Deborah Sweeney of MyCorporation.com provides answers to the most frequently asked questions about obtaining an Employer Identification Number.
When aspiring entrepreneurs first make the decision to run their own business, they sometimes dive in with a lot of feeling…but not too much basic business knowledge.
They know that they want to break out of the corporate bubble, that they have something they’re very passionate about, that they plan on making a living out of. (Sound familiar?)
Sometimes, that’s all a newbie entrepreneur needs to get going – and kudos to those whose enthusiasm carries them that far along. But eventually, if you’re that startup business owner, you’re going to want to start doing things by the book – especially if you plan on hiring employees. You’ll want to obtain a business license, choose the right legal entity for your startup, and look into all areas that concern your business, from trademarks to DBAs.
But right now, let’s focus on a very basic first step: Getting an Employer Identification Number, sometimes referred to as a social security number for your business. Here’s some FAQ about the EIN.
What’s an EIN?
An EIN number is a federal identification number used by the IRS to identify a business entity. It does for an individual business what a license plate does for a car and gives your business an identity that’s easy to look up. EINs have also been referred to as Federal Tax ID numbers. For most business structures, having one in place is a legal requirement and EINs are essential to keeping your company compliant with tax law.
[pullquote]An EIN comes with a bonus of never expiring and as an entrepreneur, once you get that taken care of, you can focus on the rest of your company and making your business dreams come true.[/pullquote]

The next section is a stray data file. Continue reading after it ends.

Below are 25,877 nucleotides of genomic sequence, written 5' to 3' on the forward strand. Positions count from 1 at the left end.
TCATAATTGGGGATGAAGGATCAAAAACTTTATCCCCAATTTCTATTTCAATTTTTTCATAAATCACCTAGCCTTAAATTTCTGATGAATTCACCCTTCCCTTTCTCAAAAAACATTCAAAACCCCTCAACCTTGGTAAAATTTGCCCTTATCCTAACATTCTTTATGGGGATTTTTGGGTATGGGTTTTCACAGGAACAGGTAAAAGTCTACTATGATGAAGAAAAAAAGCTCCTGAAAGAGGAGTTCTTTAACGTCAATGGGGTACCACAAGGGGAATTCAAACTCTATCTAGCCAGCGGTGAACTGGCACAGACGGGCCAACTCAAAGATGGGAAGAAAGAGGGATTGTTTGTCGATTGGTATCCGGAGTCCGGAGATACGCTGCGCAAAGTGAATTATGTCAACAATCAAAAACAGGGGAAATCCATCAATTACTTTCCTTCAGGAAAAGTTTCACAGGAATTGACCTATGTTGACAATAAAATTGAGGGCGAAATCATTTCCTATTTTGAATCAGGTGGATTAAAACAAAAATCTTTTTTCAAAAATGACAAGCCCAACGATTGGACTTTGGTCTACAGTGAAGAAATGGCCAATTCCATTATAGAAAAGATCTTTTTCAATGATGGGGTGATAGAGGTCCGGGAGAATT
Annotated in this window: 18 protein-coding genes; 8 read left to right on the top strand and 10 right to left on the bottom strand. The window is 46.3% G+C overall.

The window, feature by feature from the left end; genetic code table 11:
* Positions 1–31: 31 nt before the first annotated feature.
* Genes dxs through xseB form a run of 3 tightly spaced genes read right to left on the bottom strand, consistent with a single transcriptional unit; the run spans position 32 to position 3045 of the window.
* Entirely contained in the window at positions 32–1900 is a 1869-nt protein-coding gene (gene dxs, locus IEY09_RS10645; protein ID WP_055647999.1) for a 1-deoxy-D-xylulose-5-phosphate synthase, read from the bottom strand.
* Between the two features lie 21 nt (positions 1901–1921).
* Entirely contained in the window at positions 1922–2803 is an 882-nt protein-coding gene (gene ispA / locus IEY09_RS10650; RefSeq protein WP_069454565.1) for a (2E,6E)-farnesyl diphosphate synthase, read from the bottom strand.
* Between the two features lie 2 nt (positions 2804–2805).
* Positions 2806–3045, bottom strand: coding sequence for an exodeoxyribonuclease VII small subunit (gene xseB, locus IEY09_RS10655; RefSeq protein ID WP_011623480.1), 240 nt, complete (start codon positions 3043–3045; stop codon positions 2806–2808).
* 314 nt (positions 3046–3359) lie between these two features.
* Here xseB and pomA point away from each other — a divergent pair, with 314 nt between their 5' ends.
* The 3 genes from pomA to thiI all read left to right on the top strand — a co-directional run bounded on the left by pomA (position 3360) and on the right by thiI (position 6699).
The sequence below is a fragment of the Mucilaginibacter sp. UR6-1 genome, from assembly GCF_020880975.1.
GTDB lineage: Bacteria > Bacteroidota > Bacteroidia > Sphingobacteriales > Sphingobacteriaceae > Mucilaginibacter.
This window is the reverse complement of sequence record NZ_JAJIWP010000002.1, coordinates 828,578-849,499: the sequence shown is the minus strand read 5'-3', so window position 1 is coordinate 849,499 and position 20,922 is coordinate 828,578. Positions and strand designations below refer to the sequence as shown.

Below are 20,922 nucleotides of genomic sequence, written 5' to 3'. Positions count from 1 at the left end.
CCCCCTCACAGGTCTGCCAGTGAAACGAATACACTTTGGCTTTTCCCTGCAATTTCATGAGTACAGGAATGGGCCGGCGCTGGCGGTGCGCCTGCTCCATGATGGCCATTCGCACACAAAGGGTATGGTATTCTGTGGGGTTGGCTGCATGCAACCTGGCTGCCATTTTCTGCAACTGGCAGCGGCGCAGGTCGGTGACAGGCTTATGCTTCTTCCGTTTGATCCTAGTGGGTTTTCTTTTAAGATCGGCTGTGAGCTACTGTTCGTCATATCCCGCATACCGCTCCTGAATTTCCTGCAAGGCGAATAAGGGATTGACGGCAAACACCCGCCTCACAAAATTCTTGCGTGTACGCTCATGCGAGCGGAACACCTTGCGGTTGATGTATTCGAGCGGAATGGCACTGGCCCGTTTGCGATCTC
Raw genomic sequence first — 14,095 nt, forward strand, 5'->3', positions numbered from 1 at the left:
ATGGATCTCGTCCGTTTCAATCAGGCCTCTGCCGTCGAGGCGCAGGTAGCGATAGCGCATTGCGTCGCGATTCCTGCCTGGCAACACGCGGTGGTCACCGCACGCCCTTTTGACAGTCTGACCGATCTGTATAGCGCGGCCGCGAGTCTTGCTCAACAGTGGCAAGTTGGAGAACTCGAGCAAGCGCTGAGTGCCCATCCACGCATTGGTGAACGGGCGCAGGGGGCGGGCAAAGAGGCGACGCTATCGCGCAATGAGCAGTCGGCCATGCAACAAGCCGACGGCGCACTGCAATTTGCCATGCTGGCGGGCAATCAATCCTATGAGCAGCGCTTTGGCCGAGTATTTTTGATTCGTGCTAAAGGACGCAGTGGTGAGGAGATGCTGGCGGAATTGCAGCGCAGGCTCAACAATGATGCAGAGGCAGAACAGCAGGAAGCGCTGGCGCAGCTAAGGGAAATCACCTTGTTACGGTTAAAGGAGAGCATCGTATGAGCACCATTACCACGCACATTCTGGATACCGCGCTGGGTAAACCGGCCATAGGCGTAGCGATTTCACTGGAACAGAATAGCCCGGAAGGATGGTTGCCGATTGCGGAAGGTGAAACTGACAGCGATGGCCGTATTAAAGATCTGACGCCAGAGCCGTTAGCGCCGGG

If you’re a sole proprietor, you have the option of using your social security number, rather than obtaining a separate EIN. Most advisors, however, will probably tell you to apply for an EIN. Using an EIN over your SSN helps protect you from identity theft and since it’s used only as a federal identifier, it’s much less of a big deal if anyone knows it than your social security number would be.
So when will I need this number?
An EIN is necessary for any business that does the following:
- Opens its doors for business
- Is formed as an LLC or Corporation
- Hires, or plans to hire, new employees
- Opens a bank account
- Purchases another ongoing business
- Creates a trust or pension plan
If you plan on partaking in any of the above activities as a business owner, chances are you will be legally required to obtain an EIN.
An EIN comes with the bonus of never expiring and as an entrepreneur, once you get that taken care of, you can focus on the rest of your company and making your business dreams come true.
Deborah Sweeney is the CEO of MyCorporation.com. MyCorporation is a leader in online legal filing services for entrepreneurs and businesses, providing start-up bundles that include corporation and LLC formation, registered agent, DBA, and trademark & copyright filing services. MyCorporation does all the work, making the business formation and maintenance quick and painless, so business owners can focus on what they do best. Follow her on Google+ and on Twitter @deborahsweeney and @mycorporation.